Transducers must be cleaned before use and between patients according to guidelines described for ultrasound transducers. The AIUM recommends that after each use probes should be cleaned with soap and water, quaternary ammonium sprays or wipes as directed by the manufacturer in the operating manual. Heavy contamination with blood or enteric contents may warrant additional cleaning. Probes should be sheathed if contamination is likely. The probe including the cord must still be cleaned after use even if sheathed because of reported leakage rates. Strict adherence to cleaning guidelines must be followed to prevent spread of infection from one patient to another and to ensure equipment longevity.
The ideal ICU ultrasound unit should be portable, easy to use, highly reliable, relatively indestructible, and inexpensive. Ultra-small units, although intuitively attractive, particularly in locations with limited space, may be taken from the ICU and then be unavailable when needed. Their image resolution remains limited. Even larger ultrasound units, particularly if easy to use and with good resolution, can be easily removed from the ICU. In our ICU, we resolved this problem by assigning the less expensive equipment to simpler tasks (i.e., vascular access) and leaving the more sophisticated machines for torso imaging. Most focused ICU abdominal ultrasound examinations do not rely on the use of Doppler imaging. The addition of reliable Doppler capability to the ultrasound unit may complicate the issues of size, expense, and require additional training.
Portable printers can be added to ICU ultrasound units to capture selected images for documentation purposes. Images and videos can be captured through video cards. Digital information can alternatively be stored through the use of a cloud-based electronic health record or picture archiving system without the need for physical records that can be easily lost or destroyed.
Image Orientation and Anatomic Correlation
Scanning in a focused ICU abdominal ultrasound assessment is performed in transverse and longitudinal planes. By convention, in a transverse plane, the indicator on the probe is pointing to the patient’s right side and this corresponds to the left side of the display screen just like the convention used with CT scanning. In a longitudinal plane, the indicator on the probe is pointed toward the patient’s head and corresponds to the left side of the display screen with the toes oriented toward the right. In actual practice, off-axis imaging where the probe is oriented in a transverse or longitudinal plane relative to the structure being imaged (and not necessarily lined up with the sagittal sinus or true transverse plane through the patient) is frequently used when locating the common bile duct or evaluating the kidneys in long axis. The patient is typically positioned supine and the sonographer stands at the patient’s right side, scanning with his or her right hand. The room lights should be dimmed to improve the visualization of the screen.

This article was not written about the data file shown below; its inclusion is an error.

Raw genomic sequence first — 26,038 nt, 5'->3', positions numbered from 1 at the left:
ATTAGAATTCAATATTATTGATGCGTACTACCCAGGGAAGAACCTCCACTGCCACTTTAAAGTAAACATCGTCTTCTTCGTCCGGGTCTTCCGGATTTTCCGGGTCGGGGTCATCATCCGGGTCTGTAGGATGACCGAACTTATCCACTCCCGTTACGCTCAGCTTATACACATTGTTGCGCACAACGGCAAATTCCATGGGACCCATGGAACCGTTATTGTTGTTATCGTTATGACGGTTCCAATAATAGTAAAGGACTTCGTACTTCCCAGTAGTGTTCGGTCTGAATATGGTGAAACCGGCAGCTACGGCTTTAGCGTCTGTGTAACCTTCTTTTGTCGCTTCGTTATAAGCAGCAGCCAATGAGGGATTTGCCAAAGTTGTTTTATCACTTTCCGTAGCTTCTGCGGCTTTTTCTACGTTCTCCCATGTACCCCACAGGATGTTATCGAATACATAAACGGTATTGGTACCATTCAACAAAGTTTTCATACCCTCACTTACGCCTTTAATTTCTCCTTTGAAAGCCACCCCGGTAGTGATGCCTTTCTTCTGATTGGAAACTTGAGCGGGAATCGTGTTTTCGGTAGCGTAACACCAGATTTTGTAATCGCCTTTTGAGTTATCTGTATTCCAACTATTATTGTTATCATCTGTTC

Abdominal structures are described in terms of echotexture. A black or anechoic appearance can represent simple fluid, such as ascites, bile, or urine. A long artifact from a shadow behind a rib or stone can also be anechoic. Blood or pus will be hypoechoic, or darker than the surrounding structures, due to fluid but with cellular material causing low level echoes; sludge in the gallbladder or debris in the urinary bladder can also cause low level echoes. The liver and spleen are generally described as having medium echotexture. The kidneys are normally lower in echotexture than the liver. Fat such as in the retroperitoneum or portal triads will be echogenic, or brighter echotexture than surrounding structures, but will not shadow. Highly sound-absorptive structures, like the ribs, kidney stones or gallstones, will appear brightly echogenic and behind them the sound will be attenuated causing a shadowing artifact; gas in the bowel is reflective and shows “dirty shadowing” due to a mix of fluid, which transmits sound waves and gas and leads to streaky shadows.
The FAST protocol originated as a limited ultrasound examination to rapidly assess for abdominal free fluid or pericardial effusion as a noninvasive alternative to diagnostic peritoneal lavage (originally the Focused Abdominal Sonography in Trauma). This highly sensitive test has expanded to include an evaluation of the pleural space as the extended FAST exam, or eFAST, for pneumothorax. In addition to making these important findings, the eFAST can reduce the time to necessary interventions, such as thoracostomy tube or emergent surgical exploration.